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UPDATE:
I've come up with a solution to this which I've written as the accepted answer below.
Another option is to apply validation rules to all elements initially, add an ".invalid" class to elements you don't want to validate. Swap this class in & out of elements you want to validate as needed.


I have a form that toggles what input elements are visible. I want to validate only the visible elements on the form.

I'm having a hard time getting this to function correctly. I want to disable validators for non-visible elements and I can't seem to figure out the best way to do this. Any insight to what may be wrong with my code, or my approach would be appreciated.

When visibility is toggled, I've tried a few things:

  • Calling $("form").rules("remove") to clear all existing validation rules. This throws an "undefined" JavaScript exception.
  • Calling $("form").validation(...options...) for the visible elements, hoping this would overwrite the rules. This only allows the first group that is validated to work. The second panel can not be validated.
  • Unbinding the submit handler before calling the new validation() method. This didn't do what I would have thought. It removes all validation (seemingly) permanently and the form submits without validation.
  • Clearing out the validation object with $.removeData($('form'), 'validator') before trying to call the validator again. This also doesn't work.
  • This is in an ASP.NET site, so using multiple <form /> tags is out of the question since that would break the page.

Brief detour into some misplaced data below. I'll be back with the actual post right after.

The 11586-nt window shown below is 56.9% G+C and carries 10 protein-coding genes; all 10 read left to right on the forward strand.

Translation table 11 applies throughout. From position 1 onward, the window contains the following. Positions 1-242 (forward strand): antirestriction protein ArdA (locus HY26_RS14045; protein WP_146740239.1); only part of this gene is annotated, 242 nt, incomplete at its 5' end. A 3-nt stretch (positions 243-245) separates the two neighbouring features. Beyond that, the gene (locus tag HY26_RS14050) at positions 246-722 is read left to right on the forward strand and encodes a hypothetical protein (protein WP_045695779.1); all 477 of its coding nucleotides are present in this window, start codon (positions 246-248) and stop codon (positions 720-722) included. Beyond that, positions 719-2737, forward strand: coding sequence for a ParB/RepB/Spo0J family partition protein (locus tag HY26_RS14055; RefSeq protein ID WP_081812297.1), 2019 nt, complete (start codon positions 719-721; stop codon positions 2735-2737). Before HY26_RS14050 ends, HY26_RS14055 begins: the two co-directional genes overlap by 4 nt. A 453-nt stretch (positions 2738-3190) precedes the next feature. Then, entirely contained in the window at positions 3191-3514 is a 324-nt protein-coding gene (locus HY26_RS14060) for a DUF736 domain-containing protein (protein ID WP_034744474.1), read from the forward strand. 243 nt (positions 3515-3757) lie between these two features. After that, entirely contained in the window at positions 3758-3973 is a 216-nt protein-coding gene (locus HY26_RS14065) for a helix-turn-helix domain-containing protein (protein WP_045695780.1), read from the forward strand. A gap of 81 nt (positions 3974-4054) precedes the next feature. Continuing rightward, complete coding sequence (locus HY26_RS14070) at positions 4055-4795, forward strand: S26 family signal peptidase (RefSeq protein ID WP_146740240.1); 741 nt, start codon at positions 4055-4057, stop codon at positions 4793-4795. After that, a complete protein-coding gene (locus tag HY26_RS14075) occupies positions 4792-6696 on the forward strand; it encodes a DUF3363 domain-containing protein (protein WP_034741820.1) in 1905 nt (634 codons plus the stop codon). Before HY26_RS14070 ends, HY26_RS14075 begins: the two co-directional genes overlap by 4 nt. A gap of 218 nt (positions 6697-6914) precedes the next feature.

I'm sort of stumped on how I can make this work. You can see a complete working demo of what I have at http://jsbin.com/ucibe3, or edit it at http://jsbin.com/ucibe3/edit. I've tried to strip it down to just the code that causes the bug.

Here are the key pieces of my code (use above links for complete working page)

HTML:

<td id="leftform">
    Left Form<br />
    Input 1: <input type="text" name="leftform_input1" /><br />
    Input 2: <input type="text" name="leftform_input2" /><br />
    <input type="submit" name="leftform_submit" value="Submit Left" />
</td>
<td id="rightform" style="visibility:hidden">
    Right Form<br />
    Input 1: <input type="text" name="rightform_input1" /><br />
    Input 2: <input type="text" name="rightform_input2" /><br />
    <input type="submit" name="rightform_submit" value="Submit Right" />
</td>

JavaScript:

$('#toggleSwitch').click(function() {
    if ($('#leftform').css("visibility") !== "hidden") {
        $('#leftform').css("visibility", "hidden");
        $('#rightform').css("visibility", "visible");
        $('form').validate({
            rules: {
                rightform_input1: { required: true },
                rightform_input2: { required: true }
            },
            messages: {
                rightform_input1: "Field is required",
                rightform_input2: "Field is required"
            }
        });
    } else {
        $('#rightform').css("visibility", "hidden");
        $('#leftform').css("visibility", "visible");
        $('form').validate({
            rules: {
                leftform_input1: { required: true },
                leftform_input2: { required: true }
            },
            messages: {
                leftform_input1: "Field is required",
                leftform_input2: "Field is required"
            }
        });
    }
});
share|improve this question